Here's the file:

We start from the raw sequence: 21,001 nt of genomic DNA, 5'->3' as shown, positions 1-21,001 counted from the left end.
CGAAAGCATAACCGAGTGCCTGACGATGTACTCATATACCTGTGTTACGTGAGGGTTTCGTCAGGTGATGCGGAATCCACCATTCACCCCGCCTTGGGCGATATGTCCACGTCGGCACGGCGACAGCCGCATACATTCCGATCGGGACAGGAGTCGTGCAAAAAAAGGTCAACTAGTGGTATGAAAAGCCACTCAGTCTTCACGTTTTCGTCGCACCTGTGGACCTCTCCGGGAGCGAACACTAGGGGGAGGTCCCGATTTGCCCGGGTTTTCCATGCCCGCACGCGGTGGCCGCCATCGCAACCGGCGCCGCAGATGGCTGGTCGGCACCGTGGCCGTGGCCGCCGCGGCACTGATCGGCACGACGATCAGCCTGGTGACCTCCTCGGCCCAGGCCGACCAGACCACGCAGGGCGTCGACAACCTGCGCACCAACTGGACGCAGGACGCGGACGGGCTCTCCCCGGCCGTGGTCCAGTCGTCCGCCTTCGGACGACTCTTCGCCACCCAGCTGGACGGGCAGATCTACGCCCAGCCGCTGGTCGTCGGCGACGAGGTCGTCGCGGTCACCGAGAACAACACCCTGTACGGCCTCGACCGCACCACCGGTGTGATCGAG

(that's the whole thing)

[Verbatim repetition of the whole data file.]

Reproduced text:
We start from the raw sequence: 21,001 nt of genomic DNA, 5'->3' as shown, positions 1-21,001 counted from the left end.
CGAAAGCATAACCGAGTGCCTGACGATGTACTCATATACCTGTGTTACGTGAGGGTTTCGTCAGGTGATGCGGAATCCACCATTCACCCCGCCTTGGGCGATATGTCCACGTCGGCACGGCGACAGCCGCATACATTCCGATCGGGACAGGAGTCGTGCAAAAAAAGGTCAACTAGTGGTATGAAAAGCCACTCAGTCTTCACGTTTTCGTCGCACCTGTGGACCTCTCCGGGAGCGAACACTAGGGGGAGGTCCCGATTTGCCCGGGTTTTCCATGCCCGCACGCGGTGGCCGCCATCGCAACCGGCGCCGCAGATGGCTGGTCGGCACCGTGGCCGTGGCCGCCGCGGCACTGATCGGCACGACGATCAGCCTGGTGACCTCCTCGGCCCAGGCCGACCAGACCACGCAGGGCGTCGACAACCTGCGCACCAACTGGACGCAGGACGCGGACGGGCTCTCCCCGGCCGTGGTCCAGTCGTCCGCCTTCGGACGACTCTTCGCCACCCAGCTGGACGGGCAGATCTACGCCCAGCCGCTGGTCGTCGGCGACGAGGTCGTCGCGGTCACCGAGAACAACACCCTGTACGGCCTCGACCGCACCACCGGTGTGATCGAG